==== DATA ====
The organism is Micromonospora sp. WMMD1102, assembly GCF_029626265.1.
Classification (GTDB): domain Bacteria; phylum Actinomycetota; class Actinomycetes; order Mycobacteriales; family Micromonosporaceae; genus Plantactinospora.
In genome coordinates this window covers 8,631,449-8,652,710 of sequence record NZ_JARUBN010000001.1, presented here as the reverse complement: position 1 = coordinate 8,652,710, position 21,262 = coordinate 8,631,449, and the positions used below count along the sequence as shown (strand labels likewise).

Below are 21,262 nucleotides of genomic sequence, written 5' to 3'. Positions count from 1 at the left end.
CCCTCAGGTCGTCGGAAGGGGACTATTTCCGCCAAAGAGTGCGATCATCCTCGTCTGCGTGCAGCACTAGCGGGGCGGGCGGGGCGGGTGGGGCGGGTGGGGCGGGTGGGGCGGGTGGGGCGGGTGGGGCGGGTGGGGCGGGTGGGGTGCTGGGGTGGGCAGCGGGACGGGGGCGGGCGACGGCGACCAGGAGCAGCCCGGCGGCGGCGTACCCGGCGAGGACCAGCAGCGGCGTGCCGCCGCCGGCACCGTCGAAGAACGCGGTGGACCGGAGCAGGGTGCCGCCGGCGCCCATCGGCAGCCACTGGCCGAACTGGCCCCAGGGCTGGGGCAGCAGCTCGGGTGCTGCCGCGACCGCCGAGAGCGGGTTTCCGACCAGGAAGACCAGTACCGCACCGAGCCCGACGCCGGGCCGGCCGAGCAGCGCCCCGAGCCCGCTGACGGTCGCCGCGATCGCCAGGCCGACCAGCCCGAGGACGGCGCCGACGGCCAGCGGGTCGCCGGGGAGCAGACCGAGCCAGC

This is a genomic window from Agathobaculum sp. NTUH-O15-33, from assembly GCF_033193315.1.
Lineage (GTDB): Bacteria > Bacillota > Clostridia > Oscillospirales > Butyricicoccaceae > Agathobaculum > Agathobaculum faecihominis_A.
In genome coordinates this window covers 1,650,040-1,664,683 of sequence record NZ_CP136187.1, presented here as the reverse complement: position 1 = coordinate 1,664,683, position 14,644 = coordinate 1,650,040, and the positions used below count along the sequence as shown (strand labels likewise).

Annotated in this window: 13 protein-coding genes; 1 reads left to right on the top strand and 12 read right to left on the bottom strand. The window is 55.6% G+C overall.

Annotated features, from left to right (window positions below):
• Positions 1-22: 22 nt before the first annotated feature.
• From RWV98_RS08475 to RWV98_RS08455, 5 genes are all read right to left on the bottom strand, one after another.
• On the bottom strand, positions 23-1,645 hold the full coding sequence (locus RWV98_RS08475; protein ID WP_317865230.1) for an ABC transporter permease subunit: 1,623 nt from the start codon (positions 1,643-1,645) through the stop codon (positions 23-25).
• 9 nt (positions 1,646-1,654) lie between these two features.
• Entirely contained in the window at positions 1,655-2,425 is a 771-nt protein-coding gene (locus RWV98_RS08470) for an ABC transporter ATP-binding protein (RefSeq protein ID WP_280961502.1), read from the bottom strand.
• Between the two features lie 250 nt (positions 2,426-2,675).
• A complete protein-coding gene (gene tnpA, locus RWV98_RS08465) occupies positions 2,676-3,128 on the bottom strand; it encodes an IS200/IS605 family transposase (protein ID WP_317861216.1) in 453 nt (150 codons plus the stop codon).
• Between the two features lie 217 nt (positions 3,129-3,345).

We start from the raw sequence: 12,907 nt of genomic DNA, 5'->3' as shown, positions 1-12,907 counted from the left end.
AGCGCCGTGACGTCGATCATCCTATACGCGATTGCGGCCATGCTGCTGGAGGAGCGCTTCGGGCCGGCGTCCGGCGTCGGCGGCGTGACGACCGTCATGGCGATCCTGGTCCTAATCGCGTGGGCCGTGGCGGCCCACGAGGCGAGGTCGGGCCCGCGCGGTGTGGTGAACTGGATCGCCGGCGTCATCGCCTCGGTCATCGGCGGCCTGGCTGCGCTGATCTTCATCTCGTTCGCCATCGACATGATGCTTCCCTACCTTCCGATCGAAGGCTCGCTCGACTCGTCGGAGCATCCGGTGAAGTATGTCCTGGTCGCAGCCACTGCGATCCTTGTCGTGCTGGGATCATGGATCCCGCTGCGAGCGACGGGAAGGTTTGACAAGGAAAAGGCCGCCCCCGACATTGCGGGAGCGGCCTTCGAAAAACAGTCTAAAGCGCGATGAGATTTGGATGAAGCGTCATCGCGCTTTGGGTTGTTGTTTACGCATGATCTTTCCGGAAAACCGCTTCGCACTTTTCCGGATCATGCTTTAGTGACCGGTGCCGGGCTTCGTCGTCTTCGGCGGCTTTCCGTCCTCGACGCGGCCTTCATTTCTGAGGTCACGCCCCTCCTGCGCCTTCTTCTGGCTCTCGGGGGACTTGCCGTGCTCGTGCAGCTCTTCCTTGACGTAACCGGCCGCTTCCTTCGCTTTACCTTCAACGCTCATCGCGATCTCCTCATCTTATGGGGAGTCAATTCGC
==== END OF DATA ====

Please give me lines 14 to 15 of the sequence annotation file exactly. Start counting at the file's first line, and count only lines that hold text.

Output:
• 9 nt (positions 1,646-1,654) lie between these two features.
• Entirely contained in the window at positions 1,655-2,425 is a 771-nt protein-coding gene (locus RWV98_RS08470) for an ABC transporter ATP-binding protein (RefSeq protein ID WP_280961502.1), read from the bottom strand.